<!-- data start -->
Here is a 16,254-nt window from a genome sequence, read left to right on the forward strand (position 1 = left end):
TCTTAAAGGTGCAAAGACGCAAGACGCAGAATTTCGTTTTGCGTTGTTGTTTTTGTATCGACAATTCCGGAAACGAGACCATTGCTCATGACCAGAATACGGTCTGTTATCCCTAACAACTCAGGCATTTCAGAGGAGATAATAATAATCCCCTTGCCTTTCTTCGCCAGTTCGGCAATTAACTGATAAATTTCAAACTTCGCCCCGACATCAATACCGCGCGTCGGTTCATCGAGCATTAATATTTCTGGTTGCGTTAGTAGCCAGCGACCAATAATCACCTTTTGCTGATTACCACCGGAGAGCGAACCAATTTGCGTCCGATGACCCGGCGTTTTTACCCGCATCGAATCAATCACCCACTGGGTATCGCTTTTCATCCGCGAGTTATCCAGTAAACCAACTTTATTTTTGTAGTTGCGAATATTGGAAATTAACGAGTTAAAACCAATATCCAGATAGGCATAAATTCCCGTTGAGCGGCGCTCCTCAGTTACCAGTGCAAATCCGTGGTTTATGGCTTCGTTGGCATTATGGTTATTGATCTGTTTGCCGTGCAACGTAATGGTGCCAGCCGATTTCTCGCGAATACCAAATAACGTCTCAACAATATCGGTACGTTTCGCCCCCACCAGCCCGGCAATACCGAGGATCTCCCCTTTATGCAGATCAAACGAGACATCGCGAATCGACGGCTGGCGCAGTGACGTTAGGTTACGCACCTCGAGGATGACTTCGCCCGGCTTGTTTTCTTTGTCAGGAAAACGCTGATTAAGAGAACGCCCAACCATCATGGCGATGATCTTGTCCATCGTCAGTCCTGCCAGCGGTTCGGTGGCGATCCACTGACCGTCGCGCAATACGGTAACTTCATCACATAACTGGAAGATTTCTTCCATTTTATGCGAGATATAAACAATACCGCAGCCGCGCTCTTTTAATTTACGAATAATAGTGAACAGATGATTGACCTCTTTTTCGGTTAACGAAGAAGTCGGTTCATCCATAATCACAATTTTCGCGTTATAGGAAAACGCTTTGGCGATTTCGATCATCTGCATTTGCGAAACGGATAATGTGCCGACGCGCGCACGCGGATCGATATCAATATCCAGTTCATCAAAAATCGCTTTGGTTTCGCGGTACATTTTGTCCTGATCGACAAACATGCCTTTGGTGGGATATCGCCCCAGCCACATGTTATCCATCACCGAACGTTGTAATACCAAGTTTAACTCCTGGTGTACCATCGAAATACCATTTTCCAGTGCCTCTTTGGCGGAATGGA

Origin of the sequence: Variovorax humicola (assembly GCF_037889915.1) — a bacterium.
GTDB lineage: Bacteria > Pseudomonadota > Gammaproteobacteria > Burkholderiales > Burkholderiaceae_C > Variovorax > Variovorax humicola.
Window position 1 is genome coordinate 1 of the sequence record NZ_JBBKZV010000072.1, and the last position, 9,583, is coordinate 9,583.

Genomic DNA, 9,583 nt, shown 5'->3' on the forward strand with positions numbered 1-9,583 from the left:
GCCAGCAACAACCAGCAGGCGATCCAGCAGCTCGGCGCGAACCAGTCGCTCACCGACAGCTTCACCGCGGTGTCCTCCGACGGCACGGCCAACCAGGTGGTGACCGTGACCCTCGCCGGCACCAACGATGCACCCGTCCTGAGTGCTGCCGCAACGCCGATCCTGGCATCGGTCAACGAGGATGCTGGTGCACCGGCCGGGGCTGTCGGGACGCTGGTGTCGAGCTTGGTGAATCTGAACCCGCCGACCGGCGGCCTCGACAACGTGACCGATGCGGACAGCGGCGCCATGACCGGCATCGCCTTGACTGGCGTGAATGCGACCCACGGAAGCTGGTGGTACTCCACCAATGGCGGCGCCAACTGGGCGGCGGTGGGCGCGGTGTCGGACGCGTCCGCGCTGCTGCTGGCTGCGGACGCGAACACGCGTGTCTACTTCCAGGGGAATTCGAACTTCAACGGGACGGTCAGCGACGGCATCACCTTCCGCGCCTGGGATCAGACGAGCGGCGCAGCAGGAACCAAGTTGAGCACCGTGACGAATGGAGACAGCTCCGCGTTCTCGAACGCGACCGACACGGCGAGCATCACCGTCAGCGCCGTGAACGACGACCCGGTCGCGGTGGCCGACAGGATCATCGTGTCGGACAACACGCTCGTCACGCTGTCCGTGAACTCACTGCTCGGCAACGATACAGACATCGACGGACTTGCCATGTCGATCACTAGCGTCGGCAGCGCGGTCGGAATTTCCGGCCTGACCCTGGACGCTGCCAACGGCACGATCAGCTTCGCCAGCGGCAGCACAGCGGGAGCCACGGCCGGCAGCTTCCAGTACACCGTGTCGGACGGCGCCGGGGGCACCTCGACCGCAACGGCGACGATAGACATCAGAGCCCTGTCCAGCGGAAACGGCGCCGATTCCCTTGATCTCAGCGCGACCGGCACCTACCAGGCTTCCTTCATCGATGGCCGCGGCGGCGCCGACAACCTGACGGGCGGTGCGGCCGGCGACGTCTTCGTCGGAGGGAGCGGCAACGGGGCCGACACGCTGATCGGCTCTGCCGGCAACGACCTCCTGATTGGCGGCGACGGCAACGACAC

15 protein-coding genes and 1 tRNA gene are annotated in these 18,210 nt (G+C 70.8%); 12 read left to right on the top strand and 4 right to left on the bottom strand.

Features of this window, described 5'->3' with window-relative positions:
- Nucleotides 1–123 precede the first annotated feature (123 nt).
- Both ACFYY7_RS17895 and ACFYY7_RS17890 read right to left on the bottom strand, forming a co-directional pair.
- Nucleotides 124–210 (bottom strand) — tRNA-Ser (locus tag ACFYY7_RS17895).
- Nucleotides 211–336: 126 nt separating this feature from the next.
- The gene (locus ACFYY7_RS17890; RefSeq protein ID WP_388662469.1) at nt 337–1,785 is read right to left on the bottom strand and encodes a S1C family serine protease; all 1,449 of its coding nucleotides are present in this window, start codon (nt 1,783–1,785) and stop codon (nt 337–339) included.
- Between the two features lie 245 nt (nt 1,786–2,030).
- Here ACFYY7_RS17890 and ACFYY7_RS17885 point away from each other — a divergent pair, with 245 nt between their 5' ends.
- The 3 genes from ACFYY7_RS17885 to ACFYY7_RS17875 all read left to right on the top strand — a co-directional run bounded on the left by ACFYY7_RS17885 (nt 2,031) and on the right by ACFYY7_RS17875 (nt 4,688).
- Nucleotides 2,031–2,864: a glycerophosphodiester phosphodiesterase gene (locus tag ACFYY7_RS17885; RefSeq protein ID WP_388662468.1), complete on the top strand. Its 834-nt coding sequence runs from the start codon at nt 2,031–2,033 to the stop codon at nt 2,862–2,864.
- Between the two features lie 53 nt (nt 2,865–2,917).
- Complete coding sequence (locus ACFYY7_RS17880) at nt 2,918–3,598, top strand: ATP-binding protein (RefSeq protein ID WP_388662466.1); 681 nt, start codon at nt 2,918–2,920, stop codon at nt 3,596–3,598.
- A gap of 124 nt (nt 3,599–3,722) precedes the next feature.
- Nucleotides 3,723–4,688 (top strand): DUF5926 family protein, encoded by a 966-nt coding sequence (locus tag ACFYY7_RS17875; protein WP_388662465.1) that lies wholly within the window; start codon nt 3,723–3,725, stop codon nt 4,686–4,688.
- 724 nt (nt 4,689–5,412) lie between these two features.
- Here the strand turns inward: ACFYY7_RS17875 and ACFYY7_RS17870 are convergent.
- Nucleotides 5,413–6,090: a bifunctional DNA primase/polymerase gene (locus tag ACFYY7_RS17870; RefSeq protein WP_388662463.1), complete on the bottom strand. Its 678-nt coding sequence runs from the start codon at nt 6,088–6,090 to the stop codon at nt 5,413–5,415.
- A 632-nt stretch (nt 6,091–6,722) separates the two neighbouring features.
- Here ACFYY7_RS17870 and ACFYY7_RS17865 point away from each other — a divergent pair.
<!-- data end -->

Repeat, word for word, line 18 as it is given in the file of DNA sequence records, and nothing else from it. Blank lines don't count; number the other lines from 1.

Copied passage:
- Nucleotides 2,031–2,864: a glycerophosphodiester phosphodiesterase gene (locus tag ACFYY7_RS17885; RefSeq protein ID WP_388662468.1), complete on the top strand. Its 834-nt coding sequence runs from the start codon at nt 2,031–2,033 to the stop codon at nt 2,862–2,864.